Field Guide To Common Internet Motorcycle Wackos | Mega Phone

By Ed Milich, Photography by Ed Milich

When eBay announced an insertion fee sale last December, I coughed up the $2 and put my 2000 Moto Guzzi Quota online. It's an "adventure-tourer," aka an underpowered, overweight "dirtbike" ill-suited to rough terrain. And although someone said there are no dumb questions, with an eBay ad you can expect monumentally annoying ones. Maybe it's my fault for wading in the shallow end of the motorcycle economy, but placing an online ad is a great way to study various species of Common Internet Motorcycle Wackos.

Let's start with the Dreamer. After spending way too much time on www.advrider.com, this guy wants to ride my Quota to Alaska. Imagine it: Basking in the solitude between Coldfoot and Prudhoe Bay, emblazoned with stickers bearing his discussion-board avatar as Wagner's Die Walkre fills the thin mountain air. Compared to this guy, Walter Mitty was a pragmatist. The truth? He couldn't swing a long weekend away from his tech-support desk at the sewage-treatment plant.

The Time Waster: After coaxing you out of your cell-phone number, alpha males of this species feed on painful long-distance conversations. The Waster still lives with his parents, so can afford to cough up a few grand for your motorcycle. Armed with more time than money, this one spends hours dreaming up questions. Obscure is good. Inane is better. Ask me just about anything and I'll try to answer it. But after four trips to the garage to see if I used 8.8- or 10.9-grade brake-rotor bolts and to check tire date codes, don't expect a fifth. Wasters aren't shy: "Can you swing that 10-hour clutch rebuild so I can ride home to Quispamis?" Sure. It's the least I can do for $4000 Or Best Offer.

Meet the Cheapskate, aka the motorcycle economist: He's memorized the Kelley Blue Book and can quote the mean value and standard deviation of used motorcycle prices from Burbank to Bangor. Confronted with a bike priced 20 percent below said mean, he cranks out a few enthusiastic e-mails before reality sets in. With the plane ticket, gas, food and shelter for the trip home, that $5000 Quota 50 miles away in Laramie beats my $4000 Quota 1000 miles away in L.A. But the Cheapskate knows full well that auction-ending prices aren't necessarily actual selling prices. He's learned from another familiar species: the Backpedaler. Win the frenzied bidding war, but after paying for the dachshund's emergency hemorrhoid surgery that very morning, there'll be no $3497 cashier's check. Sorry.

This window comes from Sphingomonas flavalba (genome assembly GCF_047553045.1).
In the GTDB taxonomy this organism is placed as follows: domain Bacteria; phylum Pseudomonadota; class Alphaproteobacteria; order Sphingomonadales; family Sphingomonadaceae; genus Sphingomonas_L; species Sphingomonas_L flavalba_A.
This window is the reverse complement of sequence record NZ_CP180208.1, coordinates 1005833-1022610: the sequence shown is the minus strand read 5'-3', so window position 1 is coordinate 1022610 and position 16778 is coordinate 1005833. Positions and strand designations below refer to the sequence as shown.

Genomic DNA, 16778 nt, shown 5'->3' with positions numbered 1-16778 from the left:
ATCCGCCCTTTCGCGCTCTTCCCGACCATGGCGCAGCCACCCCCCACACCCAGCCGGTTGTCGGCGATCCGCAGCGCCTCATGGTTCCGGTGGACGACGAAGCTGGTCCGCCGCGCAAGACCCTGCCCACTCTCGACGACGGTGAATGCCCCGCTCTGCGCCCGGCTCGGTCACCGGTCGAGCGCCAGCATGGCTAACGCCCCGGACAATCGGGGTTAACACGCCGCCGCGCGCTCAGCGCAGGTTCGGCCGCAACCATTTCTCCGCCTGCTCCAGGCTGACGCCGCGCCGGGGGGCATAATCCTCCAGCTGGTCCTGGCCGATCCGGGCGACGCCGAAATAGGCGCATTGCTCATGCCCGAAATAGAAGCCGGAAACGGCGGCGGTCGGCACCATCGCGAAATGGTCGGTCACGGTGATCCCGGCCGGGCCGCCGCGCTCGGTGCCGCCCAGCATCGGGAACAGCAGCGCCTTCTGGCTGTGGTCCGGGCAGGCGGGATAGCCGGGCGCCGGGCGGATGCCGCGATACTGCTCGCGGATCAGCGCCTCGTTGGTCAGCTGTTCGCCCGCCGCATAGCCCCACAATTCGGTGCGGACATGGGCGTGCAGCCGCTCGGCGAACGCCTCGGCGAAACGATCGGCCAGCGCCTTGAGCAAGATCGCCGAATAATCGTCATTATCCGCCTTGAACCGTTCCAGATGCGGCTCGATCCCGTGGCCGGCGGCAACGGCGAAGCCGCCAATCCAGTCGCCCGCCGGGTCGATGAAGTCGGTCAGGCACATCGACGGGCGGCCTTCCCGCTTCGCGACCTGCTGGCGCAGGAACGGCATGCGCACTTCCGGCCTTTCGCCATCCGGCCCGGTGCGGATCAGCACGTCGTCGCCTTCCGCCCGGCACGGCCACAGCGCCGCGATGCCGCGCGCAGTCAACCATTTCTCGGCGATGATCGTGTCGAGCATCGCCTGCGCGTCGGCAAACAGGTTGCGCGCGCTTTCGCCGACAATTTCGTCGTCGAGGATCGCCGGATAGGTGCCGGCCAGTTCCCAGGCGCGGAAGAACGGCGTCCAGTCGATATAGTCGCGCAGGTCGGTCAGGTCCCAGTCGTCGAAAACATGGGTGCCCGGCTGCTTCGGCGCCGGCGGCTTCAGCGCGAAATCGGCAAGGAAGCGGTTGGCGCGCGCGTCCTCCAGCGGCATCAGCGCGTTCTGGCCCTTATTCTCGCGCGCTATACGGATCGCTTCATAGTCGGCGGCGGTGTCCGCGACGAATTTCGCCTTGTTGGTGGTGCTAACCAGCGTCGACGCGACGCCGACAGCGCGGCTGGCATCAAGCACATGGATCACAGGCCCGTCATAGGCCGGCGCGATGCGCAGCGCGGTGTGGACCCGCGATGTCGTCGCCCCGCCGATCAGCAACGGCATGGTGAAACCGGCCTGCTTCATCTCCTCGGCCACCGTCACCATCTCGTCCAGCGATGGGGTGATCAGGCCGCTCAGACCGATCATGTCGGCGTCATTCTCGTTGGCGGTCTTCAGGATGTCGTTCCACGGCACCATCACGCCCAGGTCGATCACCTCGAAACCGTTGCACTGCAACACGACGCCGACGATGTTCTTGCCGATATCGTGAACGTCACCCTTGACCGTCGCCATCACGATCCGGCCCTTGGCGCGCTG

Then there are the Weenies, devotees of all relevant/irrelevant Internet bike forums. They recite drive-spline lubrication intervals for BMWs and provide critical arguments regarding the use of steel and/or aluminum gear drives in vintage Guzzis. What they can't do is make decisions or root out poor advice. Instead, Weenies regurgitate groundless innuendo, rumors and other bad information until it's taken as testament. Weenies interrogate you about the riding, maintenance and bathroom habits of the last three owners in a vain attempt to figure out how far they can go before the rod bearings wear out. To the Weenie, I offer a corollary to the Second Law of Thermodynamics: Stuff breaks.

BMW Riders: This Internet wacko is indigenous to the BMW motorcycle classified ads, which he uses to pester, provoke and generally annoy future ex-BMW owners. Certain BMW Riders spend more time compiling maintenance service records than photo scrapbooks of their children. Some BMW groups promote 50-question bike-buying checklists. What sort of mood do you think the seller will be in after Question 49? Yes, certain BMW Riders expect you to jump through all 50 hoops before making an offer.

I was half-hearted about selling the Quota anyway. So getting exactly zero bids after 10,000 hits and more than 100 e-mails was no big deal. But do me a favor: Examine yourself for the characteristics of these scorned species of cyber-kooks the next time you bother some poor schmuck trying to pay to fix his kid's crooked teeth by selling his two-wheeled pile on Craigslist. Otherwise? May the invisible economic hand of the motorcycle market wind up and give you a nasty bitch-slap.

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